I will give a few references which could be considered as some answer to this question. Though the matter of "straight forward" is up to interpretation. Furthermore, I am far from any kind of expert on these sequences. I have written a paper on (some combinatorial aspects of) Lucas sequences and remember some references from when I was reading up on them.

First there are a lot of second order linear reccurences which have few (= finitely many) perfect square terms. In Perfect powers in second order linear recurrences by Pethö a special case of the main theorem says that for a second order linear recurrence $G_n = AG_{n-1} - BG_{n-2}$ there are only finitely many perfect square terms provided some conditions. The conditions are that $A \neq 0$, $|G_0| + |G_1| \neq 0$, $\gcd(A,B) = 1$, $A^2 \neq iB$ for $i \in \{1,2,3,4\}$, and $D$ is not a perfect square if $BC = 0$. Here $C = G_1^2 - AG_0G_1 + BG_1^2$ and $D = A^2 - 4B$. This paper gives some bounds on where perfect squares can arise by Baker’s method, but since Lucas sequences are special one may want to know more.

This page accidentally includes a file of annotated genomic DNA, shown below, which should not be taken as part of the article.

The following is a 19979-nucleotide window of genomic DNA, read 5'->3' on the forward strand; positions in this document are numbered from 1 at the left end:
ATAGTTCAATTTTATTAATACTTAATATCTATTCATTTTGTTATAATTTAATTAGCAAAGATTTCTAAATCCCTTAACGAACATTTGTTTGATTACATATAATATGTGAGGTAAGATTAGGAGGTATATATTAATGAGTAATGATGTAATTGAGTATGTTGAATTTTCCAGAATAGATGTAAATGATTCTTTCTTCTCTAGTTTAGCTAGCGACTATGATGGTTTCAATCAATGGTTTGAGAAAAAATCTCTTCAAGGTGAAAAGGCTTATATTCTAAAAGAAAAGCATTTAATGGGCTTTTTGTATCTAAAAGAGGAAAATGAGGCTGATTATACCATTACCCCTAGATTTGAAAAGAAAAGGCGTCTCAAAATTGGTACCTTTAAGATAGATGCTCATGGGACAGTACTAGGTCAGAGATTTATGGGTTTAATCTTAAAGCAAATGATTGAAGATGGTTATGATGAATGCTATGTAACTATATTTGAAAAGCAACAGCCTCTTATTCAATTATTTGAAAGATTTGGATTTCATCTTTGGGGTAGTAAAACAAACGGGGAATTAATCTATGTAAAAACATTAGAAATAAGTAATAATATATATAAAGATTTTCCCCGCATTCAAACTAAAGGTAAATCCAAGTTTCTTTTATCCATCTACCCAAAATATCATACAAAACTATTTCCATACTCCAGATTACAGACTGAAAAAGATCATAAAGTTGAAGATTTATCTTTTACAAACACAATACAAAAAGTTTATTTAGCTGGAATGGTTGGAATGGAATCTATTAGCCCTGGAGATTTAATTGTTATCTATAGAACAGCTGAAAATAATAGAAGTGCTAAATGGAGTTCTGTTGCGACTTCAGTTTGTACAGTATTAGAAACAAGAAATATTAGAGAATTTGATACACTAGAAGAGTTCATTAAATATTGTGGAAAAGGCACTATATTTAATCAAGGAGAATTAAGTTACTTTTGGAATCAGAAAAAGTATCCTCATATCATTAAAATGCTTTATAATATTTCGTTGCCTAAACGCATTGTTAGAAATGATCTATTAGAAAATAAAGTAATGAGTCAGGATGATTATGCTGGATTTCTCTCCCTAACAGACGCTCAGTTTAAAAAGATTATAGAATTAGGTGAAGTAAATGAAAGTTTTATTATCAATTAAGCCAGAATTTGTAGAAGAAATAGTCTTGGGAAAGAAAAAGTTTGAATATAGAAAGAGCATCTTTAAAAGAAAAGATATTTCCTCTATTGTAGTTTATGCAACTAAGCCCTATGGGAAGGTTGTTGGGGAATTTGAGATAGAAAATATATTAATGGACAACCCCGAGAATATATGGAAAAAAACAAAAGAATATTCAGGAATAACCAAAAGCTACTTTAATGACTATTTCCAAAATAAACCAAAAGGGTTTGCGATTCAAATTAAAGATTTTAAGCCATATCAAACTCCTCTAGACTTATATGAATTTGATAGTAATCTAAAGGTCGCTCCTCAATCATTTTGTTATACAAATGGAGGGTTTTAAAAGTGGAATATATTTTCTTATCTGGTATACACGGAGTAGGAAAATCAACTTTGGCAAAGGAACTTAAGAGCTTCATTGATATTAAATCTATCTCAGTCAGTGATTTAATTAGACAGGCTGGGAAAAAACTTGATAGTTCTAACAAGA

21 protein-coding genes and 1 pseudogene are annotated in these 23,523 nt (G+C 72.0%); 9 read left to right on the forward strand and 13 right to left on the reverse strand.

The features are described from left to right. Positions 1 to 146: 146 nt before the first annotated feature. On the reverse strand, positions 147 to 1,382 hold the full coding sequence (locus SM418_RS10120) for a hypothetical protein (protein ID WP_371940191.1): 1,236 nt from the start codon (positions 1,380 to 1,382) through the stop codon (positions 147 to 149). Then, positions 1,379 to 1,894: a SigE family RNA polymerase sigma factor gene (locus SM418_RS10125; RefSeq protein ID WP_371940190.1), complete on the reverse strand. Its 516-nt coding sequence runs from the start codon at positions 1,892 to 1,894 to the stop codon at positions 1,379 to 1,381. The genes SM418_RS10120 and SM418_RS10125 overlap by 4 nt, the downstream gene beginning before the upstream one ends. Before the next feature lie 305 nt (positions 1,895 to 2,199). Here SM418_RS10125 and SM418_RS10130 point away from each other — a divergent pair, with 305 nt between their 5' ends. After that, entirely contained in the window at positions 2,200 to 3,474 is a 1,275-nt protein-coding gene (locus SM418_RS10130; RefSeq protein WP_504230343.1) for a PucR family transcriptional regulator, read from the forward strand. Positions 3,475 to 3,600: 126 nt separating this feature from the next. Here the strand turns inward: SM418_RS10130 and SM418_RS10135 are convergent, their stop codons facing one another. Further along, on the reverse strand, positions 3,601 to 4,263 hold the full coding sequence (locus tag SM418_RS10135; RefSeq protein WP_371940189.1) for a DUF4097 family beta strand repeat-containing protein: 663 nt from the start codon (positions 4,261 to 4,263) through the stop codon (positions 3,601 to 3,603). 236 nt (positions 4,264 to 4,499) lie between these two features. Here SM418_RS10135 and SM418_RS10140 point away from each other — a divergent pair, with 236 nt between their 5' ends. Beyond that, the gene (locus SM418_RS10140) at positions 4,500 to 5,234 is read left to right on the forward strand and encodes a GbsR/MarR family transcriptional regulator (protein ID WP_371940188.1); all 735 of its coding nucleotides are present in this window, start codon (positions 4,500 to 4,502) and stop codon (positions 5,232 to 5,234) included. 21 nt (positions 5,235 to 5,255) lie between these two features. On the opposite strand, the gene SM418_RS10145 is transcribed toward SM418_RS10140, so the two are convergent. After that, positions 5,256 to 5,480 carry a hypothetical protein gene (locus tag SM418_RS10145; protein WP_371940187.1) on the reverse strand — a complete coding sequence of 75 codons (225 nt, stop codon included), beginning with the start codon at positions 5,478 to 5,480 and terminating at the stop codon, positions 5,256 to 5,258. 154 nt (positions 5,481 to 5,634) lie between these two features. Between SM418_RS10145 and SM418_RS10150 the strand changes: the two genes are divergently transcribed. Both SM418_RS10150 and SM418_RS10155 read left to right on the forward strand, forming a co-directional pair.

In The Square Terms in Lucas Sequences by Ribenboim and McDaniel is in shown more precisely where perfect square terms can arise in Lucas sequences under some conditions. Under the conditions that $P$ and $Q$ are odd, $\gcd(P,Q) = 1$, and $D = P^2 - 4Q > 0$ it is shown that

- if $V_n(P,Q)$ is a perfect square, then $n \in \{1,3,5\}$.
- if $U_n(P,Q)$ is a perfect square, then $n \in \{0,1,2,3,6,12\}$.

Here the notation matches with the usual notation which is given the OEIS link "Lucas sequences" in the question. We see this result agrees with what is known for $F_n$ and $L_n$. Again I am not an expert, but I think exactly where squares occur depends on particular choices of $P$ and $Q$ and I am not familiar with particular of methods used in various cases. You can find more papers like Lucas sequences whose 12th or 9th term is a square
by Bremner and Tzanakis. Looking at these papers with their references + google scholar gives more information on this problem.

interesting. $2^n-1$ and $2^n+1$ are Lucas sequences with very easy proofs of rarity of squares. $\endgroup$